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A quote by John Owen:

Tempora mutantur, nos et mutamur in illis.

I was wondering if you could tell me the difference between mutantur and mutamur?

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Both are conjugated in the present tense, passive voice, and indicative mood, from the same verb: muto. The difference is that mutamur is conjugated in the 1st person (plural) (“we change”), while mutantur is conjugated in the 3rd person (plural) (“times change”).

Owen is quoting a well-known Latin adage meaning, “Times change, and we change with them.”

With respect to the passive voice being translated into English in the active voice—for example, “times change” rather than “times are changed”—Latin often declines verbs in the passive voice which are to be understood as intransitive. Of course, when translated into English, the intransitive verb is translated in the active voice without a direct object.

For example,

  1. Transitive verb in active voice:

    Ostium aperit homo.
    The man opens the door.

  2. Transitive verb in passive voice:

    Aperitur ostium ab homine.
    The door is opened by the man.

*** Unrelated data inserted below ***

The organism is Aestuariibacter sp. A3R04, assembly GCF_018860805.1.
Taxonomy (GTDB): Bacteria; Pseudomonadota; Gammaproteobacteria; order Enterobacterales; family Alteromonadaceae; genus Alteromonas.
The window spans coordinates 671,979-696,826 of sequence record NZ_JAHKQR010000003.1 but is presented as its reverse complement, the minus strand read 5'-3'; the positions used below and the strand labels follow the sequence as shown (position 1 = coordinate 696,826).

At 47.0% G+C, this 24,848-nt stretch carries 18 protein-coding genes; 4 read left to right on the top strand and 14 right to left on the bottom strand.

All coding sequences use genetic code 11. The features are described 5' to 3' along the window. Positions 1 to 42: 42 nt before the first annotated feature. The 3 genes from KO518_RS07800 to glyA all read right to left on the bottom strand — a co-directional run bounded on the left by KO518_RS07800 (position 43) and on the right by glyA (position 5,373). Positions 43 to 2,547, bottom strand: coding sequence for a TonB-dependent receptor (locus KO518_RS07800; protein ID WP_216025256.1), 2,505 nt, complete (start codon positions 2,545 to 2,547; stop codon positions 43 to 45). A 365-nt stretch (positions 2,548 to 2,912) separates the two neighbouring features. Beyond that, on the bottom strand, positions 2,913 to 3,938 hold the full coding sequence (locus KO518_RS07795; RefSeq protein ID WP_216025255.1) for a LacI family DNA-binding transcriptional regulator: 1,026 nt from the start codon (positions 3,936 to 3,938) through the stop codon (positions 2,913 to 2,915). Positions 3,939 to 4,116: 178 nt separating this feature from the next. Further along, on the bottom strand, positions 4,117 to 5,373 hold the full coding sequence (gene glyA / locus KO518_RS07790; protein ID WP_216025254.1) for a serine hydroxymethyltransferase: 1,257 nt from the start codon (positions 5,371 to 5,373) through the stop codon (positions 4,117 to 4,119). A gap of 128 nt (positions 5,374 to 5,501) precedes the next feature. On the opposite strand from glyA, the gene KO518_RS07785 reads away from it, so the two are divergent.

3. Intransitive verb:

    Aperitur ostium.
    The door opens. (literally, “The door is opened.”)

Therefore, we are not to understand mutamur as “we are changed”—truly passive as though some (unnamed) agent is changing us—but rather, the subject (“we”) is doing the action (change) to itself. In Koine Greek, this would be best demonstrated by the middle voice, but Latin lacks such a voice. Instead, it can use the passive voice without an object in the ablative. If the verb was to be understood as transitive, we would encounter an object declined in the ablative, indicating the agent (e.g., “[by] the man”) acting upon (e.g., “is opened”) the subject of the sentence (e.g., “the door”).

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